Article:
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Airborne Express Case Study

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Airborne Express

The officers of Airborne Express could hardly be more pleased.1

Results for the third quarter,

1997, were spectacular. Revenues for the quarter were up by 29% over the previous year, and yearto-

date net earnings had increased by more than 500%. Airborne's management team knew that the

great results were, in part, fleeting. As the third largest player in the express mail industry, Airborne

had gotten a boost from the recent strike at rival UPS. But that seemed to account for only a small

portion of the earnings gain, perhaps one-fifth. Roy Liljebeck, the company's chief financial officer,

commented:

While the UPS strike was the headline news in the quarter, Company operations

outside the strike window were steady, trending higher than performance in the

second quarter of 1997. Productivity gains remain strong and the overall operating

cost per shipment continues to improve.2

Airborne had been the fastest growing company in the industry for years, but its margins had been

anemic. Now, efforts to fatten those margins finally seemed to be taking hold. Of course, it didn't

hurt that Federal Express, the industry leader, had raised its prices.

Prospects seemed much brighter than they had a year earlier. At that time, Federal Express

and UPS were unleashing a flurry of new services and pricing schemes. One industry analyst

interpreted their moves as an effort "to sweep the corners of the market.... Fedex and UPS tower

over [Airborne]. They have saturated the core market and are looking for marginal revenue

opportunities." Airborne could easily "be hammered...between the two 900-pound gorillas."3

One move by the "gorillas" required an immediate decision. For years, the industry had set

prices without regard to distance. An overnight letter sent from Boston to New York carried the

same price as one from Boston to Los Angeles. In 1996, UPS moved to distance-based pricing; prices

were raised on long-distance shipments and lowered on short shipments. Federal Express followed

suit in July, 1997. Now customers were asking Airborne's sales people whether they too would

adjust prices to reflect shipping distance.

The Express Mail Industry in the United States

Businesses and individuals spent $16-17 billion on expedited shipments within the United

States in 1996. The flagship service of the industry promised overnight shipping with next-morning

798-070 Airborne Express

2

delivery. Services had proliferated, however, with some companies offering next-afternoon delivery

(for a price 10-20% lower than next-morning service), second-day service (40-50% less), third-day

delivery, and same-day or early-next-morning delivery (for several times more than next-morning

service).

Physical delivery of the package was only part of the service offered to customers. Major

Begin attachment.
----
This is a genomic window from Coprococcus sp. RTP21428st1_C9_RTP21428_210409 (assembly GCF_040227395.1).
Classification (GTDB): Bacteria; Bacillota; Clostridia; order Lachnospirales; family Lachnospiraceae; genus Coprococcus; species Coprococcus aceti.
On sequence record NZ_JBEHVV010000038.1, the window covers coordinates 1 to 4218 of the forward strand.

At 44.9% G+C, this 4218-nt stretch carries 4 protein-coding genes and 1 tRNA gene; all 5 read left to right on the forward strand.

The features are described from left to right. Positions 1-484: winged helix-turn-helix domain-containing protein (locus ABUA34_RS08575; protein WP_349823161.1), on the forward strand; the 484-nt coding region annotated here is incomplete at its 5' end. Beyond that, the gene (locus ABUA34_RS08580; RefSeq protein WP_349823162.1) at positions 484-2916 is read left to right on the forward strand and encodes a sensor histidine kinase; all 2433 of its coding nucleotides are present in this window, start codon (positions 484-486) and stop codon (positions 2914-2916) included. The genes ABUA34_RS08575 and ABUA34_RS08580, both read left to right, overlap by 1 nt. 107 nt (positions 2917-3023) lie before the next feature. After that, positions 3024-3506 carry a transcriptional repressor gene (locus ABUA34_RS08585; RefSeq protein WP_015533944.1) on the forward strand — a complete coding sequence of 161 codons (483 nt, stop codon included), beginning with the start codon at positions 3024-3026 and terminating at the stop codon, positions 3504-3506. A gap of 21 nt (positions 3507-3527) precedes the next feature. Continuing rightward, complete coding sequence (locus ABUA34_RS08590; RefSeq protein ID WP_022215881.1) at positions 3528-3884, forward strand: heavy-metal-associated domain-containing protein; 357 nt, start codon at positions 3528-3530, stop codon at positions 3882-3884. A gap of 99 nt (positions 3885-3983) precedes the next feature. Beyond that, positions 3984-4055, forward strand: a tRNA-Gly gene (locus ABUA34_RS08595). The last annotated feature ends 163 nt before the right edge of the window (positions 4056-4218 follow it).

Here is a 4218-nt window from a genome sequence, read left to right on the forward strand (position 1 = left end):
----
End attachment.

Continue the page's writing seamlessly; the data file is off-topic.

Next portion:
delivery companies made it possible for customers to track shipments en route. They provided

consolidated information on shipments to major customers. Many offered extensive customer

service and guarantees of on-time service. For international shipments, delivery companies

expedited customs clearance. Some companies also offered warehousing services and logistics

consulting services.

Shipment volumes had risen 15-20% per year for the past decade, but, because prices had

fallen, total revenues of the industry had grown by only 10-15% each year. Industry observers

expected volumes to grow at roughly a 10% annual clip for the next five to ten years.

Customers. Virtually every business and many individuals used express delivery services to

ship their most urgent documents and parcels. Federal Express alone reported that it had two

million "current customers" in 1996.4 The highest-volume customers, including some catalog

retailers, relied on express services for the vast majority of their shipments. In industries such as

financial services and consulting, express mail had become the standard means of delivering

documents. Businesses varied significantly in terms of volume of shipments and the predictability of

volume.

Items shipped by express mail usually had a high ratio of value to weight and were

perishable in some sense of the word. Business documents, electronic components, medical samples,

and replacement parts were typical shipments. Shipments were diverse, however; one firm reported

that it had shipped rhinoceroses, art collections, race cars, and fishing bait.5 The portion of goods

considered perishable or time-sensitive had increased over time, as companies sought to drive

inventories out of their logistics systems and compete on the basis of time-to-market. A general

acceleration in the pace of business and shorter fashion cycles in some industries also tended to

broaden the customer base and to increase the express volume shipped by each

...

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